2 H. J. Chaytor Jesus 11 st 4 lb G. Norsworthy Magdalen 11 st 0 lb
3 D. Ingles 1st Trinity 10 st 13 lb T. F. Halsey Christ Church 11 st 11 lb
4 J. S. Blake Corpus Christi 12 st 9 lb J. F. Young Corpus Christi 12 st 8 lb
5 M. Coventry Trinity Hall 12 st 8 lb G. Morrison (P) Balliol 12 st 13 lb
6 B. N. Cherry Clare Hall 12 st 1 lb H. F. Baxter Brasenose 11 st 7 lb
7 A. H. Fairbairn 2nd Trinity 11 st 10 lb C. I. Strong University 11 st 2 lb
Stroke J. Hall (P) Magdalene 10 st 4 lb R. W. Risley Exeter 11 st 8 lb
Cox J. T. Morland Trinity 9 st 0 lb A. J. Robarts Christ Church 9 st 9 lb
Source:[10]
(P) – boat club president[11]

Race[edit]

For the first time in a University Race, there was a false start, for no sooner was the word given than an ugly old wherry came creeping across the bows of the boats, and had not Mr Searle with the greatest presence of mind instantly by voice and gesture recalled them, most unpleasant consequences might have been the result.

MacMichael[7]

The crowd lining the banks of the Thames was "immense", while the weather was "drizzly and windy".[6] Oxford won the toss and elected to start from the Middlesex station handing the Surrey side of the river to Cambridge. Immediately after the starter, Edward Searle, had commanded the boats to commence, a wherry interrupted proceedings, blocking the boats' passage and forcing Searle to declare a false start. It was the first time in Boat Race history that the event was required to be restarted.[7]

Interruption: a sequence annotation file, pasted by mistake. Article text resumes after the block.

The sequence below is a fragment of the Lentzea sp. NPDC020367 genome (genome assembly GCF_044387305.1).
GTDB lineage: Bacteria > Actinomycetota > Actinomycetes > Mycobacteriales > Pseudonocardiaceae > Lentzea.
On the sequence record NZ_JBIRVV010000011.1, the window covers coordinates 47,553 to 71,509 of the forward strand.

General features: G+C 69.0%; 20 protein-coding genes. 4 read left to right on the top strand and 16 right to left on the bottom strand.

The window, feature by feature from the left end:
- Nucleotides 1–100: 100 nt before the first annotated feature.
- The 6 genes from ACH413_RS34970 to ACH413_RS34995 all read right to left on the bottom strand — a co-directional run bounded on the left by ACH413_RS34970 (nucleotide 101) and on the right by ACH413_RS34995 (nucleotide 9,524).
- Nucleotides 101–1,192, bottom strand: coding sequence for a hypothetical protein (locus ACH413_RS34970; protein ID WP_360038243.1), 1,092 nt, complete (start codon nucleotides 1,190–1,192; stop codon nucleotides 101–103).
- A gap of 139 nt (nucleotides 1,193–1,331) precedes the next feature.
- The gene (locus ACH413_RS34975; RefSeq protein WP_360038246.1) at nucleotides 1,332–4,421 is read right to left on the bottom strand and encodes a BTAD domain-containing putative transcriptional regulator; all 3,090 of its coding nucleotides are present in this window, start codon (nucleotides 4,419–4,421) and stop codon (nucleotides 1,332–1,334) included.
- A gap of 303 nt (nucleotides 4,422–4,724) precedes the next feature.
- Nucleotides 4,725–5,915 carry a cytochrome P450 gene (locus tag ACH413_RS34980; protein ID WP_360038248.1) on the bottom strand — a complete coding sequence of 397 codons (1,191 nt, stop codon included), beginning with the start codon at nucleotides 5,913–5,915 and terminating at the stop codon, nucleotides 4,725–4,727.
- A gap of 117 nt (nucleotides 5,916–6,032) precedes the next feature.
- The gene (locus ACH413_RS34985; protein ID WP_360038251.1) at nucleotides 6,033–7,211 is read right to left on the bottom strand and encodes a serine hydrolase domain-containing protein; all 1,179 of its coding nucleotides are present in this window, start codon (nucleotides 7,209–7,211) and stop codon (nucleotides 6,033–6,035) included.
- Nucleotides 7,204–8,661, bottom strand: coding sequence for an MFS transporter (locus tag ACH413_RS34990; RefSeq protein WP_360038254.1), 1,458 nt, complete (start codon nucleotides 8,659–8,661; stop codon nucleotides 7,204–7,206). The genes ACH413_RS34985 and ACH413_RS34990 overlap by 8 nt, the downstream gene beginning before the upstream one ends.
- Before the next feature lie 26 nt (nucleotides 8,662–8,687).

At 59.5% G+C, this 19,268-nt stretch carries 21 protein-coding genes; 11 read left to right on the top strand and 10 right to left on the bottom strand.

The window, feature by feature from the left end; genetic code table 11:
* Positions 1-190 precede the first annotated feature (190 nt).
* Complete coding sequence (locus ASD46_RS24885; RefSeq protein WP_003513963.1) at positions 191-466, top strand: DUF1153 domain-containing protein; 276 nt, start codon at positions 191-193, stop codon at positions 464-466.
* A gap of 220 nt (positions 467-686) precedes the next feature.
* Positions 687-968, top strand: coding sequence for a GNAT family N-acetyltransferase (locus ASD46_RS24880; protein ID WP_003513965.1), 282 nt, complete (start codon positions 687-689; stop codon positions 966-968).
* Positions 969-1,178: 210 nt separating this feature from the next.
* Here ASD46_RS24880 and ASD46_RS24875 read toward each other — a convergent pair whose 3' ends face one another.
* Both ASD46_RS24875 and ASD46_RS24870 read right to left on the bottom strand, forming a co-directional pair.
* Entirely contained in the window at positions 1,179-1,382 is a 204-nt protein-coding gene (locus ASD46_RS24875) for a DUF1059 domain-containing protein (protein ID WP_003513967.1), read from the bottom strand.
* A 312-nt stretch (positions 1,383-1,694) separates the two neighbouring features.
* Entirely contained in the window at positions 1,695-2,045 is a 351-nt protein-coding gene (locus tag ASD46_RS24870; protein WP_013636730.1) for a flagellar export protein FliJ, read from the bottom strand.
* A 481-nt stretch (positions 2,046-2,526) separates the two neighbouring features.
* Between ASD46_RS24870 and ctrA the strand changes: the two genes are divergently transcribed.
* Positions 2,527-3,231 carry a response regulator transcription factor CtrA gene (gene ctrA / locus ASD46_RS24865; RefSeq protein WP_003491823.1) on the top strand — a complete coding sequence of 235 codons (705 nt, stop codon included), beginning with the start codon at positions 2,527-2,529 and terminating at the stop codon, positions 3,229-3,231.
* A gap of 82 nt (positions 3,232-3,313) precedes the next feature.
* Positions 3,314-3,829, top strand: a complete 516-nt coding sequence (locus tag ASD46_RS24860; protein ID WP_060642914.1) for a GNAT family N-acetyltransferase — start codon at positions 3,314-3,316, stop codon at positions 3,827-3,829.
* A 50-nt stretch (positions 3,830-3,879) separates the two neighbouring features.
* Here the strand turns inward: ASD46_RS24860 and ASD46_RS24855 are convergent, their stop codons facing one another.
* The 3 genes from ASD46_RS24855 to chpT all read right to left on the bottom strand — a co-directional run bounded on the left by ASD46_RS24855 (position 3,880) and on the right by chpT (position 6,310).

Neither crew made a good start, but Cambridge took an early lead. Oxford had recovered to draw level by the "Star and Garter" pub and led by half a length by Craven Cottage.[12] The Dark Blues were nearly clear by the "Crab Tree" pub and their cox Robarts steered across in an attempt to take clear water. Cambridge's cox Morland called for a push to defend their course causing the crews to clash oars.[13] They passed through the central pier of Hammersmith Bridge, with Cambridge holding a 3-foot (0.9 m) lead, which they extended to half a length around Chiswick Reach. By Barnes Bridge the Light Blues held a length-and-a-half lead. They passed the "Ship Tavern" at Mortlake, winning by a length in a time of 26 minutes 5 seconds.[14] As of 2019, this remains the slowest winning time in the history of the event.[4]

References[edit]

Notes

  1. ^ a b "Dark Blues aim to punch above their weight". The Observer. 6 April 2003. Retrieved 8 April 2014.
  2. ^ Smith, Oliver (25 March 2014). "University Boat Race 2014: spectators' guide". The Daily Telegraph. Retrieved 11 September 2014.
  3. ^ "The Course". The Boat Race Company Limited. Retrieved 11 September 2014.
  4. ^ a b "Boat Race – Results". The Boat Race Company Limited. Retrieved 11 September 2014.
  5. ^ MacMichael, p. 270
  6. ^ a b MacMichael, p. 273
  7. ^ a b c MacMichael, p. 274
  8. ^ Burnell, pp. 49, 97
  9. ^ MacMichael, pp. 271–272
  10. ^ a b c MacMichael, p. 277
  11. ^ Burnell, pp. 50–51
  12. ^ MacMichael, pp. 274–275
  13. ^ MacMichael, p. 275
  14. ^ MacMichael, pp. 275–276

Bibliography

External links[edit]